In need of some camera help

Discussion in 'Transformers Toy Discussion' started by LoC Soundwave, Oct 14, 2008.

  1. LoC Soundwave

    LoC Soundwave 俺の魂は燃えていない!

    Joined:
    Jun 27, 2006
    Posts:
    2,044
    News Credits:
    7
    Trophy Points:
    212
    Likes:
    +26
    Right, so I've been trying to find solutions and tips for this for ages now, but as it has failed (or I failed depending on how you view it) I'll have to resort to asking for help here.

    I love taking pics of my toys and I'm constantly amased by all the super clear photos here on the site. I'd love to come even close to the quality of those, but I can't get the focus to...well... focus on the whole thing.

    I own a Casio Exilim Ex-z1080. And I can't find a way to increase focus depth (which I'm guessing is what I need to do?) I've been reading through the manual without finding anything there either.

    For example I have Stealth Bumblebee in front of me, pointing his gun in front of him with his arm stretched out, and the other behind him. I want to have the whole figure in focus, but the gun and anything far enough behind him keeps getting blurry and out of focus.

    I've also tried using different "Best Shot" modes and messing around with the settings to try and improve without luck.

    Any hints are very well welcomed :) 
     
  2. Joe Moore

    Joe Moore Is Not Jim... Administrator

    Joined:
    Apr 6, 2003
    Posts:
    14,471
    News Credits:
    2
    Trophy Points:
    262
    Likes:
    +7
    Ebay:
    Twitter:
    For a shot like that, set the camera further back and zoom in a bit. This will cause the camera to focus on the whole figure as opposed to just the gun. Don't zoom in too close, and adjust your focus so that the figure is nice and crisp. After taking the photo, you may want to crop in a bit to better frame the image.
     
  3. Skywave

    Skywave Transformers Noob

    Joined:
    Feb 12, 2007
    Posts:
    1,375
    Trophy Points:
    141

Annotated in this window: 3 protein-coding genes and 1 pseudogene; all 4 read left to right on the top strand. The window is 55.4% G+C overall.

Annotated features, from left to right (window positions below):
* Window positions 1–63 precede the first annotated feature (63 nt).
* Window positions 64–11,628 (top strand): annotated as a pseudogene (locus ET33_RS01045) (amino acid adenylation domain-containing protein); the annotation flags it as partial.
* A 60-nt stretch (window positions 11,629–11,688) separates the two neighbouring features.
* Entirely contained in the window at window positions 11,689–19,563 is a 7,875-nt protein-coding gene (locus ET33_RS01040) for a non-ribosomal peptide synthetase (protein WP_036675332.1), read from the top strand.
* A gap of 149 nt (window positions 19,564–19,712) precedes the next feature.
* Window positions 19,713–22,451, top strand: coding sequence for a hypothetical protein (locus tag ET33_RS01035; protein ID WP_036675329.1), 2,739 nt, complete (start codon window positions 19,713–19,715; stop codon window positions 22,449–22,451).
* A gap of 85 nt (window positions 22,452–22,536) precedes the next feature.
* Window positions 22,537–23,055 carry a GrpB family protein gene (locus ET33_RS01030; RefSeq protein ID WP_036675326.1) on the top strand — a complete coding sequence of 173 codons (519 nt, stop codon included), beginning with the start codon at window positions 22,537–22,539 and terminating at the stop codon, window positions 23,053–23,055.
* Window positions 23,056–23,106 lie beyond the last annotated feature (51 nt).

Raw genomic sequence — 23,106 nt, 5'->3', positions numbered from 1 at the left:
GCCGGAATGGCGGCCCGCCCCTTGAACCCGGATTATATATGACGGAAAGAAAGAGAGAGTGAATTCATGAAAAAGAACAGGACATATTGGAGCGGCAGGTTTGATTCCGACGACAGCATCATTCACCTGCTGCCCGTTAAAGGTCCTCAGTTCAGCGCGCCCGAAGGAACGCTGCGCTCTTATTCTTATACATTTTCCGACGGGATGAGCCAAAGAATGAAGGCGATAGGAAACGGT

Likes:
    +0
    I never use zoom when I take pics of toys personally. I use the mode for close object, wich is "flower mode" for object at 70cm or closer on my cam. Then I just center the pics I want (don't go too close or it can get blurry), and the pic is pretty much ok all the time.

    Since the pics are so big (it's a 5-6 megapixel cam, so pics are close to 2000x2000 pixel if I remember), all I have to do is reduce the size in paint (to 30% for a good forum-size) and crop the part of the pics I want, and it's done :) 
     
  4. Joe Moore

    Joe Moore Is Not Jim... Administrator

    Joined:
    Apr 6, 2003
    Posts:
    14,471
    News Credits:
    2
    Trophy Points:
    262
    Likes:
    +7
    Ebay:
    Twitter:
    Since he's looking to eliminate the depth of field, it's best to not use the macro mode and to zoom in from further away. This will allow for the "pointing" type pic he wants without blurring the details of the rest of the figure. If all he's looking for is "detail" static shots, then the macro mode will work well.
     
  5. Foster

    Foster Super Mod

    Joined:
    Mar 26, 2003
    Posts:
    32,069
    News Credits:
    7
    Trophy Points:
    312
    Likes:
    +12
    I'll move this to TF toy discussion as it's a higher-traffic area and you'll get more advice. Good question. I have a Casio Exilim myself and could use some TF shooting tips too. :) 

    All I've used in the past is the macro mode for toys.
     
  6. LoC Soundwave

    LoC Soundwave 俺の魂は燃えていない!

    Joined:
    Jun 27, 2006
    Posts:
    2,044
    News Credits:
    7
    Trophy Points:
    212
    Likes:
    +26
    Thanks for the tips :)  I'll try them out when I get back from work this evening!
     
  7. Th0r4z1n3

    Th0r4z1n3 The F*cking Lizard King! Veteran

    Joined:
    Dec 20, 2006
    Posts:
    4,054
    News Credits:
    6
    Trophy Points:
    161
    Likes:
    +9
    When I'm trying to get the whole figure in focus rather than just one part (lets say the gun pointed at the camera with everything else blurred) what I usually do is shoot wide so that the whole figure is in my focus area and then crop it down. Usually there is a box or a set of brackets in the viewfinder, the camera assumes that that is what you are trying to focus on and as something moves out of that area it becomes more out of focus.

    I've found success with that method, but by no means do I claim to be a pro photographer just a geek that likes to take pics of his TFs.

    (Using Sony Alpha A-100 btw)
     

Share This Page